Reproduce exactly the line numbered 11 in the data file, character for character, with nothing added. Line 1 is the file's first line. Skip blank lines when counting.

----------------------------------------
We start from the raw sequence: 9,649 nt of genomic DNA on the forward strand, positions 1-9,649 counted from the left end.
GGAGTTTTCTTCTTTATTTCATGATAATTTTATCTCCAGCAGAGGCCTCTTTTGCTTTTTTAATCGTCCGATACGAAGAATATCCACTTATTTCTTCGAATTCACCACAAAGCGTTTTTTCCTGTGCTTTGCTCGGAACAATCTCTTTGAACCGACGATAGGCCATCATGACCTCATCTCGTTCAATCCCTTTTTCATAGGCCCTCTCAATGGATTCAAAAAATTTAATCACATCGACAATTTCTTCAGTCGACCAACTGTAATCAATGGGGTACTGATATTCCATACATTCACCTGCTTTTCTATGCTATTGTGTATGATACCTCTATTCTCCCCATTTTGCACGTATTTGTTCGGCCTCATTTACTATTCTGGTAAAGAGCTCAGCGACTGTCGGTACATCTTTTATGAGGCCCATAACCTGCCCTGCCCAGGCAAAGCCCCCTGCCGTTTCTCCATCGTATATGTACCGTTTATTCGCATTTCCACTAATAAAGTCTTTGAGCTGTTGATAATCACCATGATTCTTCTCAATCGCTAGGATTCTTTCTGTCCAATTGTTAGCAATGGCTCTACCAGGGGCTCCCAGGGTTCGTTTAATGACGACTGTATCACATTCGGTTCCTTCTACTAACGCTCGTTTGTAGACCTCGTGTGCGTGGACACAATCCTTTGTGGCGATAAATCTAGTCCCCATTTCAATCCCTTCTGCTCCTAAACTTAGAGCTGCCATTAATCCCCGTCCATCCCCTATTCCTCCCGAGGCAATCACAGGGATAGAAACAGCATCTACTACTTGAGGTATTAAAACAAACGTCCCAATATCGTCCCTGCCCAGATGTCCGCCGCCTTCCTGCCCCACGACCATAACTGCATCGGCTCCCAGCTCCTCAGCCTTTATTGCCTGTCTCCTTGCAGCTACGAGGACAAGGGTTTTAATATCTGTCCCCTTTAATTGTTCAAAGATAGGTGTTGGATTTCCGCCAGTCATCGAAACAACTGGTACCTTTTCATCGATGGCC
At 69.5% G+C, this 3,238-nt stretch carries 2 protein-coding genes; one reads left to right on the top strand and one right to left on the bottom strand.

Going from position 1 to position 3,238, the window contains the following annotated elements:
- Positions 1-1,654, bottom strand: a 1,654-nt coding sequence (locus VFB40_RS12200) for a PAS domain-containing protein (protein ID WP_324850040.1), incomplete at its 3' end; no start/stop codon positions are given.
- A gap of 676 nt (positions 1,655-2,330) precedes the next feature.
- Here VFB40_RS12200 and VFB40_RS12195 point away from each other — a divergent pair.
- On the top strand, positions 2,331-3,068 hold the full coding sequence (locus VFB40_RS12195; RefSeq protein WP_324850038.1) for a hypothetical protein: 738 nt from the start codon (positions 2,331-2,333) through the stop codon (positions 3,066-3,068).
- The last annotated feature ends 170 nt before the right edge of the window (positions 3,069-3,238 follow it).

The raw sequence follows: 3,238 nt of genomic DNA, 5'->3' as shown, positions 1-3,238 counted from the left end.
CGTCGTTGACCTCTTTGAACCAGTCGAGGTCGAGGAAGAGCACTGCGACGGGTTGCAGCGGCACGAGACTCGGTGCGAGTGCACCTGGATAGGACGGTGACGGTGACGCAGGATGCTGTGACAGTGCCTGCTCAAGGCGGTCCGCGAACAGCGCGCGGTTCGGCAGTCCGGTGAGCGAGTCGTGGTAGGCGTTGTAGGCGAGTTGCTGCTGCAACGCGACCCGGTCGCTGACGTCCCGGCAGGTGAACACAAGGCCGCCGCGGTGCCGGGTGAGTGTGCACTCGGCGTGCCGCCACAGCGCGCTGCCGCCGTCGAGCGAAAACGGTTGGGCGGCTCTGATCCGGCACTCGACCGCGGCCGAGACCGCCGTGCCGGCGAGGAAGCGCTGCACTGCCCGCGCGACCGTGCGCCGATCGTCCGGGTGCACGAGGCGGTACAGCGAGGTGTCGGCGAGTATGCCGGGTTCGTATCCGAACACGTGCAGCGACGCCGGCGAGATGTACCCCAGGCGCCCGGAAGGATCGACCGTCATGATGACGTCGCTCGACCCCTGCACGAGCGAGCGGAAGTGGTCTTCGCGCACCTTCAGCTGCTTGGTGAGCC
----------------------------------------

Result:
CGTCGTTGACCTCTTTGAACCAGTCGAGGTCGAGGAAGAGCACTGCGACGGGTTGCAGCGGCACGAGACTCGGTGCGAGTGCACCTGGATAGGACGGTGACGGTGACGCAGGATGCTGTGACAGTGCCTGCTCAAGGCGGTCCGCGAACAGCGCGCGGTTCGGCAGTCCGGTGAGCGAGTCGTGGTAGGCGTTGTAGGCGAGTTGCTGCTGCAACGCGACCCGGTCGCTGACGTCCCGGCAGGTGAACACAAGGCCGCCGCGGTGCCGGGTGAGTGTGCACTCGGCGTGCCGCCACAGCGCGCTGCCGCCGTCGAGCGAAAACGGTTGGGCGGCTCTGATCCGGCACTCGACCGCGGCCGAGACCGCCGTGCCGGCGAGGAAGCGCTGCACTGCCCGCGCGACCGTGCGCCGATCGTCCGGGTGCACGAGGCGGTACAGCGAGGTGTCGGCGAGTATGCCGGGTTCGTATCCGAACACGTGCAGCGACGCCGGCGAGATGTACCCCAGGCGCCCGGAAGGATCGACCGTCATGATGACGTCGCTCGACCCCTGCACGAGCGAGCGGAAGTGGTCTTCGCGCACCTTCAGCTGCTTGGTGAGCC